Sravya Attaluri knows a dark side of social media.
The 25-year-old has dealt with eating disorders, anxiety, depression and extreme weight fluctuations for the past 10 years. At the height of her eating disorder, Attaluri says, she obsessively searched for transformation videos and weight loss posts on social media. She believed that this content – often advertising diet products and dangerous diets – would make her lose weight.
“I became more and more desperate and tried increasingly dangerous methods to lose weight,” says Attaluri. “Every time this type of content appeared in my feed, I would get caught in a spiral.”
Personal accounts like Attaluri’s, as well as research, have consistently shown the potential negative effects of social media on mental health. But organizations have done little to protect users in the past.
That’s why a recent announcement from Pinterest makes headlines: On July 1, Pinterest became the first major social media platform to ban ads and testimonials on weight loss.
According to Pinterest, the new policy “bans any language or imagery for weight loss; any reviews of weight loss or weight loss products; any language or imagery that idealizes or belittles certain body types; Reference to the body mass index (BMI) or similar indices; and all products that claim weight loss from something worn or applied to the skin. “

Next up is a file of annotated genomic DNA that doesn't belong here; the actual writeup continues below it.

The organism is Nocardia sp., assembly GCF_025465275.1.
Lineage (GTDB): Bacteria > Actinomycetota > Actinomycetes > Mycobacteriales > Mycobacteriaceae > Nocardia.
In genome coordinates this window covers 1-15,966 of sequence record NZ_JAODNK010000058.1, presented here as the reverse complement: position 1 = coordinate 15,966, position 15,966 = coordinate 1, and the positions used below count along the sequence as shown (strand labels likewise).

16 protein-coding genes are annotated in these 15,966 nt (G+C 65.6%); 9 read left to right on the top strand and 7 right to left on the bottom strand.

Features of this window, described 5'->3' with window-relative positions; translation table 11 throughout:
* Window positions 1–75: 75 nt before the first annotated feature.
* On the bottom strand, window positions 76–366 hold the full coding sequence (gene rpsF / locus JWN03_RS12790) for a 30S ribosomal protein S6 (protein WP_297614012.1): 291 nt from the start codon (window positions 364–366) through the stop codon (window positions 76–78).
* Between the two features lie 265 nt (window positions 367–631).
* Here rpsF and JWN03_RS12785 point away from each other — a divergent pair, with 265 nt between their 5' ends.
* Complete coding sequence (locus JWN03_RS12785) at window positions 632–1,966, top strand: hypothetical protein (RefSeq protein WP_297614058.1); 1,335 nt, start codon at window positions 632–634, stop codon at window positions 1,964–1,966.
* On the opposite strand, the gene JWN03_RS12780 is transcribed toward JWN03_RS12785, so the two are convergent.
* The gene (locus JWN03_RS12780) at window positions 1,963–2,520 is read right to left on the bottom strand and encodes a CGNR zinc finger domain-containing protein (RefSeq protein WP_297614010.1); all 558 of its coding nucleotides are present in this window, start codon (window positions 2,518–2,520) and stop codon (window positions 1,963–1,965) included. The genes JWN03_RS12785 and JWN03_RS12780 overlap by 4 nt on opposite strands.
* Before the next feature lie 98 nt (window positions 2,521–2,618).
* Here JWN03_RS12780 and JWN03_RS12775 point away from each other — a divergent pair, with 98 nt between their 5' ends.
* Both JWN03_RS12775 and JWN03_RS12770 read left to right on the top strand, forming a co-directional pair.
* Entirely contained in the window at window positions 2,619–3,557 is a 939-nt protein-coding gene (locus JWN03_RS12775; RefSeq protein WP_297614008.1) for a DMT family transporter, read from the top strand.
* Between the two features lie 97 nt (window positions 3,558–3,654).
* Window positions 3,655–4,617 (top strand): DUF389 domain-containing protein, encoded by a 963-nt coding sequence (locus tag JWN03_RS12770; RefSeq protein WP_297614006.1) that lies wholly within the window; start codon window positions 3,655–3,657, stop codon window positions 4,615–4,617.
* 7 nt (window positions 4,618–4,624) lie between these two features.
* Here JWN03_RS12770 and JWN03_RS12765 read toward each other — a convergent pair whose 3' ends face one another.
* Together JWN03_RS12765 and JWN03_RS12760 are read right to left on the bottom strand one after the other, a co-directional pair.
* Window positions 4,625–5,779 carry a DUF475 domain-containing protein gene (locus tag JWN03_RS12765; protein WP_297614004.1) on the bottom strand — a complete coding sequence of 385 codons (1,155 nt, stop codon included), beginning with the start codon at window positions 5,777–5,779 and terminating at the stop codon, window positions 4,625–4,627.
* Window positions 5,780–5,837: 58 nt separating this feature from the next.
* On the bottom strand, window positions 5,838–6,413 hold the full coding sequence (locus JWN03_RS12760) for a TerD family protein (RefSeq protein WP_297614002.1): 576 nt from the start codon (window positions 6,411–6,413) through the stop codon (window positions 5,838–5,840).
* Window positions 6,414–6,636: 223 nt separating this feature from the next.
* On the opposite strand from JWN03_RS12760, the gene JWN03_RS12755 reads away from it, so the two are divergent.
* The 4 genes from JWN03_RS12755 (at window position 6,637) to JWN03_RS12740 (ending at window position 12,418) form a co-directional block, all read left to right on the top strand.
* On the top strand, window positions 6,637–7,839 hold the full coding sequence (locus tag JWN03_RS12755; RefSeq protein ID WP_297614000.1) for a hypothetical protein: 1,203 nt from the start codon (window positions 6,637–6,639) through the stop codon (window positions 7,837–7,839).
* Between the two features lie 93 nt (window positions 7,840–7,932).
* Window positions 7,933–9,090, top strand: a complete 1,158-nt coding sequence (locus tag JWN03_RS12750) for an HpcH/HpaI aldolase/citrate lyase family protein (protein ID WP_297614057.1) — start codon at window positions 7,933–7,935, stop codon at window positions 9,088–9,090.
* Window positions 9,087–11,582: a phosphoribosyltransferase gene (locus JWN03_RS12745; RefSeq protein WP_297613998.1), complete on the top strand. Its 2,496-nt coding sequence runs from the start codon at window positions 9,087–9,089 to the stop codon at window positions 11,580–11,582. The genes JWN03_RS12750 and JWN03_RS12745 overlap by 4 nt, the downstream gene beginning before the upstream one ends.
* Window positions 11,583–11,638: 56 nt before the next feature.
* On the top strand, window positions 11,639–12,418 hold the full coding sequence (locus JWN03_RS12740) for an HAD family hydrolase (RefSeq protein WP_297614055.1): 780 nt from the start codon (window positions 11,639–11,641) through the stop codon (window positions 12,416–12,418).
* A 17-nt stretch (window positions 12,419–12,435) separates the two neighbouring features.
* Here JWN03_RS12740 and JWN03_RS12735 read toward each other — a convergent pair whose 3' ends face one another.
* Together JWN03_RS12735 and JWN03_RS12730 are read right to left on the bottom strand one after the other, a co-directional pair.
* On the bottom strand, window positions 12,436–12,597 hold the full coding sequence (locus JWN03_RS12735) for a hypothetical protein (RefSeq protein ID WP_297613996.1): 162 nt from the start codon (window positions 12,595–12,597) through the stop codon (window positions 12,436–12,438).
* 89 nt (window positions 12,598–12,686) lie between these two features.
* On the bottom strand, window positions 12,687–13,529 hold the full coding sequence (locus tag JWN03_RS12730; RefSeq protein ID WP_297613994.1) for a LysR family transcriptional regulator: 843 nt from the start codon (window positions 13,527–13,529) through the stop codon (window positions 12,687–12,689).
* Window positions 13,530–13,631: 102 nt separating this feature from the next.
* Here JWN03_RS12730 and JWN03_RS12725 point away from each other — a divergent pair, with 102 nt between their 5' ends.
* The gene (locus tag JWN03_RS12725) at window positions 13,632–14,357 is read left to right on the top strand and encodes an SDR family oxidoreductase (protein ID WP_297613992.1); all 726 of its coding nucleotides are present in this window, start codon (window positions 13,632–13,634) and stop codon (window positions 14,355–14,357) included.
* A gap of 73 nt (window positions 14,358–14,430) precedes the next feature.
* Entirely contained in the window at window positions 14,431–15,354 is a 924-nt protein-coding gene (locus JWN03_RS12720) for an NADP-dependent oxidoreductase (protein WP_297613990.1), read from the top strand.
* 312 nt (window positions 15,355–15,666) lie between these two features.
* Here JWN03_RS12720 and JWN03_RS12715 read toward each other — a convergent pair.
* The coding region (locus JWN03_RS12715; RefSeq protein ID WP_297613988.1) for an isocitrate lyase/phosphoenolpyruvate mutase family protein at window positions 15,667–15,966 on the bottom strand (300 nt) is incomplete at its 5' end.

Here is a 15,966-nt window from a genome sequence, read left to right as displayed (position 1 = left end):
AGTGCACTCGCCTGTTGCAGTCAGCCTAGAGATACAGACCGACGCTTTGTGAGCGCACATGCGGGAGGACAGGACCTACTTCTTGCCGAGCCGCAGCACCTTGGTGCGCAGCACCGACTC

This policy complements existing restrictions on “pins” or posts on the website for body embarrassment, before and after weight loss pictures and appetite suppressant pills. In the past, users have criticized Pinterest as a dangerous body image place where anti-fat content is rampant.
Sabrina Romanoff, clinical psychologist at Lenox Hill Hospital in New York, says the recent decision to remove the ads may benefit users’ mental and behavioral health “because it will reduce the social comparison processes that take place among real consumers.” unrealistic, edited and artificial ideals of how a person should look. “
The company said the change was driven in part by the recent surge in eating disorders. In November 2020, the National Eating Disorders Association (NEDA) reported that calls have increased 41% since the pandemic started in March. According to the National Association of Anorexia Nervosa and Associated Disorders, at least 30 million Americans are grappling with eating disorders, including anorexia nervosa, bulimia, and binge eating, and many experts have sounded the alarm about increased risks associated with the pandemic.
“As the number of hours scrolled through our feeds increased, we got more and more messages about eating well, losing pandemic weight, and feeling pressured to get in shape,” says Nicole DeMasi Malcher , a registered nutritionist with her own virtual private practice. “If someone has been struggling with body image issues, the isolation and pressure from social media could definitely trigger an eating disorder.”
Attaluri, who lives in Hong Kong, says she had more protection for her mental health during the pandemic and started facing her eating disorder. Not following fitness and weight loss accounts that they believed trigger and report harmful ads were an integral part of this process. She says, “I try to love my body for what it is and focus on being healthy instead of abusing my body for a specific purpose. unattainable physique that is not right for me. “